I watched with admiration as students protested recently about plans to bring in fees for third level schools, I wasn’t pleased because of their motivation, but rather the fact that we got them out on the streets en mass. For a long time students have seemed to morph into a different creature, they had cars and better gadgets than me (there is an element of jealousy in this post!), they went on more foreign holidays than I did too, and seemed to have more disposable income. I accept that the bit I don’t see is that most of them balance education with a working life.
One of there chants caught me in particular, it was a guy with a megaphone walking down Lombard Street afterwards, he was calling out ‘Education is a right not a luxury’. A part of me wanted to go downstairs and question these beliefs but I was working to a deadline and couldn’t.
The issue is this: Education is not a right, you better damn sure believe it’s a luxury, it may be a luxury so commonplace that it becomes commodified and seen as an everyday item but that doesn’t make it a right, rather it means that your view of it is totally skewed by the environment for which you have drawn your world view.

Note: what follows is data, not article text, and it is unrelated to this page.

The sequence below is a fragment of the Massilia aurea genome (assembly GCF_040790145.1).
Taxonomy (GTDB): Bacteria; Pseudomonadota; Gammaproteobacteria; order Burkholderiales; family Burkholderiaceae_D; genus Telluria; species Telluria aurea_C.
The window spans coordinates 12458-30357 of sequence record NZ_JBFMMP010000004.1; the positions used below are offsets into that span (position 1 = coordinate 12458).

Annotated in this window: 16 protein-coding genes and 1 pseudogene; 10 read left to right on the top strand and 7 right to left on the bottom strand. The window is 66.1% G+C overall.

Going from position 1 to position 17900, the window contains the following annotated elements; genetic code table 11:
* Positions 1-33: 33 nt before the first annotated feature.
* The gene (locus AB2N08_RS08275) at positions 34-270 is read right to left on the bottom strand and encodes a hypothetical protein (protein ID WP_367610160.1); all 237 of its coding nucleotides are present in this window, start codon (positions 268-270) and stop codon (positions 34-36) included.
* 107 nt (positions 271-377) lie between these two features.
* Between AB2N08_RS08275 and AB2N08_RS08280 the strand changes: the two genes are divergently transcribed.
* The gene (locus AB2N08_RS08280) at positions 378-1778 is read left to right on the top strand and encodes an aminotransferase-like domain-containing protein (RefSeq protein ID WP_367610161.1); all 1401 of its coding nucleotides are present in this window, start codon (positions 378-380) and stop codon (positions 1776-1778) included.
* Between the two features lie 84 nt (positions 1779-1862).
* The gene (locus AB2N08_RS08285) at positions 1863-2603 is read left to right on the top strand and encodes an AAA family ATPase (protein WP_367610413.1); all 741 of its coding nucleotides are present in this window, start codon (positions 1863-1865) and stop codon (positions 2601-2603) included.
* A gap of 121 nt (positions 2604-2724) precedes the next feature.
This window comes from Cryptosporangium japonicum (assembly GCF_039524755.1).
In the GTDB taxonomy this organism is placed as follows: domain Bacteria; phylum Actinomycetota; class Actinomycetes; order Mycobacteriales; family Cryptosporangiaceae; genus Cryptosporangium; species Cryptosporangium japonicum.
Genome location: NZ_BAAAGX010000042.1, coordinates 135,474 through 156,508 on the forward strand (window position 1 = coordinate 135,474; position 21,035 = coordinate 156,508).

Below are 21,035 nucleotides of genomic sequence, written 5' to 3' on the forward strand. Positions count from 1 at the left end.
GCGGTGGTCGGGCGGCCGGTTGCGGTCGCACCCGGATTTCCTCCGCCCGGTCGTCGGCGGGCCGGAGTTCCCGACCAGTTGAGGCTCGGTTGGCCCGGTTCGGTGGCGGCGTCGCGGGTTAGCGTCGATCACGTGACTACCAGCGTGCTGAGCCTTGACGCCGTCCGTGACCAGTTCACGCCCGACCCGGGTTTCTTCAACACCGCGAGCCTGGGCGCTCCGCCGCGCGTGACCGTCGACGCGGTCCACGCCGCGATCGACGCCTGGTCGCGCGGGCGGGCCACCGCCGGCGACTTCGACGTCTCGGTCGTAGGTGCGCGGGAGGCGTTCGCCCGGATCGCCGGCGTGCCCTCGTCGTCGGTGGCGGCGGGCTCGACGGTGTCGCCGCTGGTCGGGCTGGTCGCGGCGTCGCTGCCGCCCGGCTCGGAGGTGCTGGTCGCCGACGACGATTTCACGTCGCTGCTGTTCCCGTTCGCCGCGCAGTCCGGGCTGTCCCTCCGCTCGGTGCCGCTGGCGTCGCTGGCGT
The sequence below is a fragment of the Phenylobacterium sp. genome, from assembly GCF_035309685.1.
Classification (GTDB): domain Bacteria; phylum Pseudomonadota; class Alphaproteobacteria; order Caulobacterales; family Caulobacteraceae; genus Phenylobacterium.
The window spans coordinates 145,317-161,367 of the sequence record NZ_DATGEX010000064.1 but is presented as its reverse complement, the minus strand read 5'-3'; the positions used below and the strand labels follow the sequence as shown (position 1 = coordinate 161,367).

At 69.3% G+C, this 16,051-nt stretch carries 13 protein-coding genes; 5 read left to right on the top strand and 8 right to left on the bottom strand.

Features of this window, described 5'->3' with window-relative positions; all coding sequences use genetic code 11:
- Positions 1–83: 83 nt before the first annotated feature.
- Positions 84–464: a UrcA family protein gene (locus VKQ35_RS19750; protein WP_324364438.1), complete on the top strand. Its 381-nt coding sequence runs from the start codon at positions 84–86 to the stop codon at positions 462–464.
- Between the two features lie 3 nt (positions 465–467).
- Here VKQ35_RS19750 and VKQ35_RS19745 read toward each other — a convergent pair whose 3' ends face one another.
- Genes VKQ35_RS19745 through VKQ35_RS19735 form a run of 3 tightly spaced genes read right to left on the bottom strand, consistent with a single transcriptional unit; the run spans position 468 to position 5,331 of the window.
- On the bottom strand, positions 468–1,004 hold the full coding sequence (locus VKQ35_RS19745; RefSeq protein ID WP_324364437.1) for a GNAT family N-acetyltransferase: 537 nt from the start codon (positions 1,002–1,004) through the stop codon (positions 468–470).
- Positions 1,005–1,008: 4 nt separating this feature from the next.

I say this having been to countries in Central America, South America and Asia (I assume the situation in much of Africa is similar), and what I saw in many of the countries was a common thread, only the rich could afford education. Everybody in these countries had many of the inalienable rights we expect everywhere, the right to freedom of religion, the right to not get killed, the right to work etc. but education was sorely lacking in many of them because it isn’t a right, it’s a luxury.
In Ireland you can get a world class education for free, an education is one of the few things that helps put a stop to cyclical poverty, it can help a person raise themselves to the challenge of different levels in working life and if you were to put a price on it when considering the benefits the difference is massive.
To demonstrate this we will look at a person who didn’t go to University, they earn (in this example) €33,000 per annum, we won’t factor in wage inflation or other figures in order to keep it simple, the person ho did go to university earns €45,000 starting off three years later than the first person. We won’t factor in the fact that the person with the degree is more likely for promotions, or to be able to do a Masters Degree etc. and increase their income, we’ll just keep a nice flat model.
If they both started at 20 and worked until 65 then the person with the no university would earn €1,485,000 in their life time (33k x 45 years of work), the person with the degree would earn €1,890,000 (45k x 42 years of work [3 were spent at college]). This is a difference of €405,000 extra to the person with the education.
Again, to keep it simple we won’t get into net present values or anything else. As an estimation the university educated person gets the benefit of €405k for 3 years of input which would suggest that each year added an additional €135,000 to their personal bottom line. Currently the process which yields this additional value is distributed for free.